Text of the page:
I have to admit, even asJDS Uniphase
When the fiber-optic components maker reported its first quarter back in October, I suggested -- more in passing conjecture than dead-set opinion -- that it might be time to buy. The communications business had seemingly stabilized; the cash flow breakeven point had fallen to $200 million; and the company was sitting on $1.16 billion in cash.
It seemed to me that for a company in JDS Uniphase's competitive position (with fewer and fewer competitors), the most important thing for investors was that JDS Uniphase had hit rock bottom. The idea was that the stock would perk up on any sign of a rebound.
Well, it's been in overdrive -- climbing from $3.37 the day after Christmas to yesterday's close at $5.04 -- though mostly on other company news. Two weeks ago, the stock got a boost from Juniper's
The stock has pulled back very recently, but I think JDS Uniphase's second-quarter report justifies the recent run-up, at least somewhat.
Revenues rose 4% sequentially to a better-than-expected $153 million, with communications revenue coming in at $78 million -- roughly flat, but slightly better than each of the four prior quarters. While showing a GAAP loss of $0.04 per share, the business generated $7 million in cash flow from operations.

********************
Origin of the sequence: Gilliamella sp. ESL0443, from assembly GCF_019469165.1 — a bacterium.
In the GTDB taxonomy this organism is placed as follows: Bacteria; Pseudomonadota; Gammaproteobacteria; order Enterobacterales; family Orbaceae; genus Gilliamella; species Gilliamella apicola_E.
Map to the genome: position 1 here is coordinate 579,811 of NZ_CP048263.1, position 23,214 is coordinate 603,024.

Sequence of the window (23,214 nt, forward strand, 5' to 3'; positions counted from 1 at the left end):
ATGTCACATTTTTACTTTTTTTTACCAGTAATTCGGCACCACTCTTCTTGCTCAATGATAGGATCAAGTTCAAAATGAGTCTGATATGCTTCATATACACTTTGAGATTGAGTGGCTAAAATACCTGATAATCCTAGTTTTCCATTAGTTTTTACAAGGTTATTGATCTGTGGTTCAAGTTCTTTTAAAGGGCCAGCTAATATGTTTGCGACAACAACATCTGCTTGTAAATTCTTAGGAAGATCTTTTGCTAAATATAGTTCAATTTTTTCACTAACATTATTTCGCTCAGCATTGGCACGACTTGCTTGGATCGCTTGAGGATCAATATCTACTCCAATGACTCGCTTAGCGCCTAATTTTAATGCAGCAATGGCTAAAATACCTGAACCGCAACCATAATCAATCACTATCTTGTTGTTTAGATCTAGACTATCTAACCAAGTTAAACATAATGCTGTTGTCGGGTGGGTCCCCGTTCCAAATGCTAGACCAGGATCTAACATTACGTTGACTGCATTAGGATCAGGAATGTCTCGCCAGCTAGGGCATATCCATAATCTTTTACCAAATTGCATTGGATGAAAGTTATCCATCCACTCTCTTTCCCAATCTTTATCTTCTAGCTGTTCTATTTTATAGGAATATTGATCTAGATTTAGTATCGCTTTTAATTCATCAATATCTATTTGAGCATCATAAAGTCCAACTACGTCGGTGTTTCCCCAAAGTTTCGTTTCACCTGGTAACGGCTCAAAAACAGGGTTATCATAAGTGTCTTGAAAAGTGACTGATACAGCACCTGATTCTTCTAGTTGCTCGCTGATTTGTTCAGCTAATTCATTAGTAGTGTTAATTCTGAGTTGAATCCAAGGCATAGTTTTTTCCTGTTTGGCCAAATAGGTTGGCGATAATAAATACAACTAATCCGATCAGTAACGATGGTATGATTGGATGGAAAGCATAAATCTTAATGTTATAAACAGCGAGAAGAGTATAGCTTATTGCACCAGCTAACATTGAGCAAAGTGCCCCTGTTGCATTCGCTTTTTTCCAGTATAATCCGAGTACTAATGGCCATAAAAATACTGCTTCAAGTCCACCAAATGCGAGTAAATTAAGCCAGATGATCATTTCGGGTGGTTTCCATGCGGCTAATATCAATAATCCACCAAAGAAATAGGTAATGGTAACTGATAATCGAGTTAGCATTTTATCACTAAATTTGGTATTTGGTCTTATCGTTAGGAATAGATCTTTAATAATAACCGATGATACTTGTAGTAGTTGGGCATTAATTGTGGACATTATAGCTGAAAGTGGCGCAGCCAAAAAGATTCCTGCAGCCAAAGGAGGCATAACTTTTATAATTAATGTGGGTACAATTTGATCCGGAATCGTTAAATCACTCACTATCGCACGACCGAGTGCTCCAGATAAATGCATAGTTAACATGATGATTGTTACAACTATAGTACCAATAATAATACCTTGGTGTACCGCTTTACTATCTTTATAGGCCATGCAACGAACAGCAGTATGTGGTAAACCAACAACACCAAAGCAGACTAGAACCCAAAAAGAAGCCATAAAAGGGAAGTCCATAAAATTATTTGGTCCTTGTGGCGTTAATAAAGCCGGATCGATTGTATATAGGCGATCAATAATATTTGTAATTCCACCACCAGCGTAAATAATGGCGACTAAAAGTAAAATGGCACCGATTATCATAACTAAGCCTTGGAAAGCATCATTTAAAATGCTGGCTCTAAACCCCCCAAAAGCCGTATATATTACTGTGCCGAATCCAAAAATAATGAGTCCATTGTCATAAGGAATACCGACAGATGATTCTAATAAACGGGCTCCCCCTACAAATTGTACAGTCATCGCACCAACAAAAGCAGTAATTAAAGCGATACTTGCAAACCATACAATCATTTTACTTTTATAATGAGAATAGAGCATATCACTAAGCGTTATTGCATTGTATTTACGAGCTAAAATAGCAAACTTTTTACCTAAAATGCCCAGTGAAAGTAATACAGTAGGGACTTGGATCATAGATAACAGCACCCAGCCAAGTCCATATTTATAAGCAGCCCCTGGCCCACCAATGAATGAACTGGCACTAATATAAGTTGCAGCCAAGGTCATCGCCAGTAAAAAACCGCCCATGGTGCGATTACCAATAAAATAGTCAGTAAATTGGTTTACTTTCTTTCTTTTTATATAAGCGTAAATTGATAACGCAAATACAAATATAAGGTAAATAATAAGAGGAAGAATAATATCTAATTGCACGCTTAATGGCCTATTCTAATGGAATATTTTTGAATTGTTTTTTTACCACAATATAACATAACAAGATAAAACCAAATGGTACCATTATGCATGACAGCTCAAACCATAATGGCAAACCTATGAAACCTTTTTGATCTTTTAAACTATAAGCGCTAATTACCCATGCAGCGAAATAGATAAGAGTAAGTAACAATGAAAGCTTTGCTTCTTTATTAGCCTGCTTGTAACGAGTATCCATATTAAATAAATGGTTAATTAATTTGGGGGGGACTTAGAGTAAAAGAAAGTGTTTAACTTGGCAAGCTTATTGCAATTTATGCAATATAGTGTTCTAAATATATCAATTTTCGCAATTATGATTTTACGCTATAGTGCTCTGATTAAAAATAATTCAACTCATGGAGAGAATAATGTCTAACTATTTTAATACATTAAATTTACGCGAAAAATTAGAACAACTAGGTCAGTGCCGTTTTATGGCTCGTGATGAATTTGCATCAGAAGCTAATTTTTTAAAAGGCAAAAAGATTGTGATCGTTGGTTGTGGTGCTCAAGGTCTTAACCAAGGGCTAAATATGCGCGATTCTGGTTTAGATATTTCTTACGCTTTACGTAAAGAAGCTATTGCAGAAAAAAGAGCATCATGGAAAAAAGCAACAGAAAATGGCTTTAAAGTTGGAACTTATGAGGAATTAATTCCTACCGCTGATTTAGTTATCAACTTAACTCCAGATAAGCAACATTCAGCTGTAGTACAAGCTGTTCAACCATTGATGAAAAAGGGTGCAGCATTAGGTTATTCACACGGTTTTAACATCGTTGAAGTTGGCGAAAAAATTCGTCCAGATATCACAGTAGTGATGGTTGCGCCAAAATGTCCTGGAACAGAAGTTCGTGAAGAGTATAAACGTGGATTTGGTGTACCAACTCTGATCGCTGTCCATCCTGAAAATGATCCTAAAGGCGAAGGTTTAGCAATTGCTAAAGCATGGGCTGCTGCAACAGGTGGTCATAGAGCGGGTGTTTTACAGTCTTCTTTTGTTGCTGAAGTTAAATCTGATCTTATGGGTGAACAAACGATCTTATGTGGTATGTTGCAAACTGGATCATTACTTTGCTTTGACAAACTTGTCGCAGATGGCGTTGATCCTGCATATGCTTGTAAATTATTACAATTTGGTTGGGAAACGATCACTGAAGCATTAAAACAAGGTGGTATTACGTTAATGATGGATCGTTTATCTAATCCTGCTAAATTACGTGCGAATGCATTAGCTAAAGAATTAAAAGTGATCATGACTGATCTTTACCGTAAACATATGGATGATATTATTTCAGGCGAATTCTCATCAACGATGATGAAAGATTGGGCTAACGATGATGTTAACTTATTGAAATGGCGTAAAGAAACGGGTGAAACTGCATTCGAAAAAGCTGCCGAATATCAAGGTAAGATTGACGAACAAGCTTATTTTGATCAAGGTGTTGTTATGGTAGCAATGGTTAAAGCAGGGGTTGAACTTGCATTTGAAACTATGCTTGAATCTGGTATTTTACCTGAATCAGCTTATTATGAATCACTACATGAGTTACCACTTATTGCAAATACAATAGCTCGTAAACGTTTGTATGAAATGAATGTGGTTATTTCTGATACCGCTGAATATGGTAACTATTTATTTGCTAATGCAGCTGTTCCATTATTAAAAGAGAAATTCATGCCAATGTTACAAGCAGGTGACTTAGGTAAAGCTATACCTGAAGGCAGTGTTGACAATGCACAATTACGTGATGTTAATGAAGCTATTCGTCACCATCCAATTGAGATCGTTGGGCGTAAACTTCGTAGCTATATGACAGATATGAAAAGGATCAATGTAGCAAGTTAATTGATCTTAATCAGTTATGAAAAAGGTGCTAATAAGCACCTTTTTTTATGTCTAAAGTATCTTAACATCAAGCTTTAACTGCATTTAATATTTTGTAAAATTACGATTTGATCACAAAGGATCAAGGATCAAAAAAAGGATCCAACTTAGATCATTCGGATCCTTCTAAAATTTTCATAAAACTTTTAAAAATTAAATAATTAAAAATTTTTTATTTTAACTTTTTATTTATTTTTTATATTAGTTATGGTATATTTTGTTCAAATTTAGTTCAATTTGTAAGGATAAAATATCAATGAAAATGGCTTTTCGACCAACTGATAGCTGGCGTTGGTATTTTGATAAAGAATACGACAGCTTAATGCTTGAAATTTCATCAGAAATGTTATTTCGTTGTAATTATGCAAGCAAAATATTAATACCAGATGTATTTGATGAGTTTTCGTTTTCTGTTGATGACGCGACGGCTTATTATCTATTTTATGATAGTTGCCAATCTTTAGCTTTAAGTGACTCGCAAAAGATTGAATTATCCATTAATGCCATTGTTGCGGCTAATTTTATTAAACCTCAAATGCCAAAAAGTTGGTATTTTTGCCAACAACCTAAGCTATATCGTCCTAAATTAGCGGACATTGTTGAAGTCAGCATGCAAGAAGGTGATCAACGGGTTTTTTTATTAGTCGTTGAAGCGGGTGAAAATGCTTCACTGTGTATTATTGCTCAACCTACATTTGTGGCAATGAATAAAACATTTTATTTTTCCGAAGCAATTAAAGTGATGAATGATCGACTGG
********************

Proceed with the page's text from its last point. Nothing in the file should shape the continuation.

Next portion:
CEO Kevin Kennedy suggested that, "markets are stabilizing" and beginning "to show signs of growth." In fact, revenues are expected to climb another 1% to 7% sequentially, putting third-quarter revenue between $154.3 million and $162.2 million. The company also has "essentially completed" restructuring and expects cash flow breakeven to be down to $170 million by the fourth quarter.
What's more, JDS Uniphase now has $1.65 billion in cash on its balance sheet, after raising $463 million by means of its convertible debt offering.
While the rebound may not be as fast and furious as some investors had hoped, JDS Uniphase is in pretty good shape. What's not clear is just how big the company can be, and whether a rebound in business might not be quite fast enough to justify the share price.
Frankly, I don't know that I'd jump in with both fists at this point. That said, I don't see much risk in holding on to the shares I already have. Can that be what Wall Street originally meant by a "hold"?